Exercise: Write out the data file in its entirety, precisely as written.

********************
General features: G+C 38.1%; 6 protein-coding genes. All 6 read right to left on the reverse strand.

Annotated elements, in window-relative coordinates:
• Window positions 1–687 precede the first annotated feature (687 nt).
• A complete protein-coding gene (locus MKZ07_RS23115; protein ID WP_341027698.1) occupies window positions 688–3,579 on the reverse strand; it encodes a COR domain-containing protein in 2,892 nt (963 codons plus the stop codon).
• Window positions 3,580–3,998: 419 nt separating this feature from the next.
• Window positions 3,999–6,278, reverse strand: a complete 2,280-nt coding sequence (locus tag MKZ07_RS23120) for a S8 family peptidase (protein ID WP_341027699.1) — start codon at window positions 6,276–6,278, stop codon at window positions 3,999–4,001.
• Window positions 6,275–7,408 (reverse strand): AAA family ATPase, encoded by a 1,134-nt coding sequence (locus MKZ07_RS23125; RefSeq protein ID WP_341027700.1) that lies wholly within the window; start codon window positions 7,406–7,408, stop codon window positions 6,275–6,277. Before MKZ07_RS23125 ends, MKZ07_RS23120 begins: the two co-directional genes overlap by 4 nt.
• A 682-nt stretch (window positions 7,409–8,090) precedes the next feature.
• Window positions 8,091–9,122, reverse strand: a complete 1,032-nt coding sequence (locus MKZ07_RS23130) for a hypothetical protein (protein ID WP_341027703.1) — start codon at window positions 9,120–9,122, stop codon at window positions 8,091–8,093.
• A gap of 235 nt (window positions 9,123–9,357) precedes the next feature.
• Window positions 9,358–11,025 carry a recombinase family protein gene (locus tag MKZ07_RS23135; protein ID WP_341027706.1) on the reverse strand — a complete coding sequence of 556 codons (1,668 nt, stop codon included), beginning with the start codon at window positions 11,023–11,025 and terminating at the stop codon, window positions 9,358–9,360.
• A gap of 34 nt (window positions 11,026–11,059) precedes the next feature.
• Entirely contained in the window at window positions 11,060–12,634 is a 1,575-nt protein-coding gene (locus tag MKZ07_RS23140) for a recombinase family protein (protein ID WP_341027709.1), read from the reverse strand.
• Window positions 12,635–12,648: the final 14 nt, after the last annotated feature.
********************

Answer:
General features: G+C 38.1%; 6 protein-coding genes. All 6 read right to left on the reverse strand.

Annotated elements, in window-relative coordinates:
• Window positions 1–687 precede the first annotated feature (687 nt).
• A complete protein-coding gene (locus MKZ07_RS23115; protein ID WP_341027698.1) occupies window positions 688–3,579 on the reverse strand; it encodes a COR domain-containing protein in 2,892 nt (963 codons plus the stop codon).
• Window positions 3,580–3,998: 419 nt separating this feature from the next.
• Window positions 3,999–6,278, reverse strand: a complete 2,280-nt coding sequence (locus tag MKZ07_RS23120) for a S8 family peptidase (protein ID WP_341027699.1) — start codon at window positions 6,276–6,278, stop codon at window positions 3,999–4,001.
• Window positions 6,275–7,408 (reverse strand): AAA family ATPase, encoded by a 1,134-nt coding sequence (locus MKZ07_RS23125; RefSeq protein ID WP_341027700.1) that lies wholly within the window; start codon window positions 7,406–7,408, stop codon window positions 6,275–6,277. Before MKZ07_RS23125 ends, MKZ07_RS23120 begins: the two co-directional genes overlap by 4 nt.
• A 682-nt stretch (window positions 7,409–8,090) precedes the next feature.
• Window positions 8,091–9,122, reverse strand: a complete 1,032-nt coding sequence (locus MKZ07_RS23130) for a hypothetical protein (protein ID WP_341027703.1) — start codon at window positions 9,120–9,122, stop codon at window positions 8,091–8,093.
• A gap of 235 nt (window positions 9,123–9,357) precedes the next feature.
• Window positions 9,358–11,025 carry a recombinase family protein gene (locus tag MKZ07_RS23135; protein ID WP_341027706.1) on the reverse strand — a complete coding sequence of 556 codons (1,668 nt, stop codon included), beginning with the start codon at window positions 11,023–11,025 and terminating at the stop codon, window positions 9,358–9,360.
• A gap of 34 nt (window positions 11,026–11,059) precedes the next feature.
• Entirely contained in the window at window positions 11,060–12,634 is a 1,575-nt protein-coding gene (locus tag MKZ07_RS23140) for a recombinase family protein (protein ID WP_341027709.1), read from the reverse strand.
• Window positions 12,635–12,648: the final 14 nt, after the last annotated feature.